A liturgical procession is always very joyful & emotionally powerful! It is a well remembered moment in a congregant's worship history. For this reason, cherish processionals! Yet, use them sparingly and with deeply faithful discernment.
Let the pattern you choose be simple.When children are involved or adults who have never played, consider suggesting they do Cha and Kah which are easier to teach and to play and very good for a procession.
When processing with your drum group, be mindful of those drummers who do not play well while walking, or in public, etc. Offer an option to play a simplified pattern within the complex. For example, the plan is for all the processing drummers to play the four patterns of Rattlesnake wrapped in sequence. Allowing for the fact that some drummers will be nervous, suggest that drummers may simply play Ct keeping the pulse for the other drummers. Or more experienced or confident drummers could play Ct Ct CCtt; much less experienced drummers could play simply CCCC. The more individuals involved, the grander the procession.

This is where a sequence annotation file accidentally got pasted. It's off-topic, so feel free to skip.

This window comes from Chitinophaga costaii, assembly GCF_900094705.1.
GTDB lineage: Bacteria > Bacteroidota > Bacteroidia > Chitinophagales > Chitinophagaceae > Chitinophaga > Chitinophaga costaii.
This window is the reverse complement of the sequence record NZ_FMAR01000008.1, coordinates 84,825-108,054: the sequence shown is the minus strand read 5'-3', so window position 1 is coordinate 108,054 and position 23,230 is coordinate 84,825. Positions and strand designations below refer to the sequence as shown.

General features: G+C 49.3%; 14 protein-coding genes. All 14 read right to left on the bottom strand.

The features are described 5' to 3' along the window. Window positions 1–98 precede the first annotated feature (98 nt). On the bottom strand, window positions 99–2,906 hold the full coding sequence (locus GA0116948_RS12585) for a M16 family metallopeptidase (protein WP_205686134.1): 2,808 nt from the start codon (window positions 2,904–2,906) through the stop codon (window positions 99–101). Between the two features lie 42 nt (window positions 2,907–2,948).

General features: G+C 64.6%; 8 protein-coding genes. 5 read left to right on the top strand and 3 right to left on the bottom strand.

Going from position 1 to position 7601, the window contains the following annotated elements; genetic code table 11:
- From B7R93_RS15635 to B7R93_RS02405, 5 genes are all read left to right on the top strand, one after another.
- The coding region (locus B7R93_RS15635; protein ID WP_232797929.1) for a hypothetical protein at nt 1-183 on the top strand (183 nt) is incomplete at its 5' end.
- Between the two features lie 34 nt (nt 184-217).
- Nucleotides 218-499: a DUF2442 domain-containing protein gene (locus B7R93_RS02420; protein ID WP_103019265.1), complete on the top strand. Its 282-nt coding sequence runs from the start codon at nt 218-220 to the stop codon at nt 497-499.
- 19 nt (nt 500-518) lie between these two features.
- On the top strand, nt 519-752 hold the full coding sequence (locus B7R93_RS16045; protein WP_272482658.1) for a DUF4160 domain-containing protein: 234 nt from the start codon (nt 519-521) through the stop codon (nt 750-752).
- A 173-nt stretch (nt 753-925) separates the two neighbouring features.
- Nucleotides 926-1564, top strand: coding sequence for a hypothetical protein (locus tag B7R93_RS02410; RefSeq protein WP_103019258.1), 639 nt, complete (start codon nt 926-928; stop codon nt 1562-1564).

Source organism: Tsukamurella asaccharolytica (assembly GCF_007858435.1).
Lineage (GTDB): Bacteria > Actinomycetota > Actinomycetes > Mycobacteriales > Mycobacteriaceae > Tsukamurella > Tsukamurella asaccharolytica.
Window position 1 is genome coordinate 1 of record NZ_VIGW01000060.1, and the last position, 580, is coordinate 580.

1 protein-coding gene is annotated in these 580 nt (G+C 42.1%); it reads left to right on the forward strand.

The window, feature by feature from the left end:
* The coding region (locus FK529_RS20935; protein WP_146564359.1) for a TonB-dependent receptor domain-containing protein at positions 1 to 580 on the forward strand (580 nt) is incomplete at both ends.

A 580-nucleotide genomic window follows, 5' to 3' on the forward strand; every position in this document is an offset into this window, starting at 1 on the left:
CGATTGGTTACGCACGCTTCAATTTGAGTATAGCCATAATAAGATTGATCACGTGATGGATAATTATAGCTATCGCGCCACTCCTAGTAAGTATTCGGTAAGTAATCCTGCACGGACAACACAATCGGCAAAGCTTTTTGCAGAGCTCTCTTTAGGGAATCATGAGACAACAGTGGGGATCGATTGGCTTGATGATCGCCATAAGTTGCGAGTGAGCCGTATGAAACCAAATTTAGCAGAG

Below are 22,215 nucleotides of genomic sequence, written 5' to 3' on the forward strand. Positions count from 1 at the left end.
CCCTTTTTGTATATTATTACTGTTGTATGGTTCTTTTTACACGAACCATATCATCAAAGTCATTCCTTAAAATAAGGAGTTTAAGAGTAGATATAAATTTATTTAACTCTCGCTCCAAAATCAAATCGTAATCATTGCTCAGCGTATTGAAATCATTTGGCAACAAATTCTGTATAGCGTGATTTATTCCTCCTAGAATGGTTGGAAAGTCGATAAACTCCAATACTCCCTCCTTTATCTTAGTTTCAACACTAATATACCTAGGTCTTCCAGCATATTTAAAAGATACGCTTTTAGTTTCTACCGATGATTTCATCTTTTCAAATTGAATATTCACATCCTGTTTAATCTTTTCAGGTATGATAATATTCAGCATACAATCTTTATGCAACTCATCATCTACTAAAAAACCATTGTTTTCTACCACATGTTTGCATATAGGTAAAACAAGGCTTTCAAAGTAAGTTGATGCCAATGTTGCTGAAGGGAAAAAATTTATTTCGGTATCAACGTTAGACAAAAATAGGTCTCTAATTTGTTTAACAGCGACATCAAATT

Let your procession cover as much length and space as possible. This can make it even grander and more celebratory.
Suitable liturgical days include Palm Sunday, Christmas Eve, welcoming services, anniversary services, dedication and re-dedication services, services to mark the beginning of a new Sunday school term, or to honour someone in the church or an event in the congregation's history.
The procession may take place at the beginning of the service, during the moment of dedication, or as a recessional, etc. And how fittingly it would be to process with drums from one location to another, be it coming to a new location of the church, a Remembrance service at the community's cenotaph, or at the inauguration of a new ministry.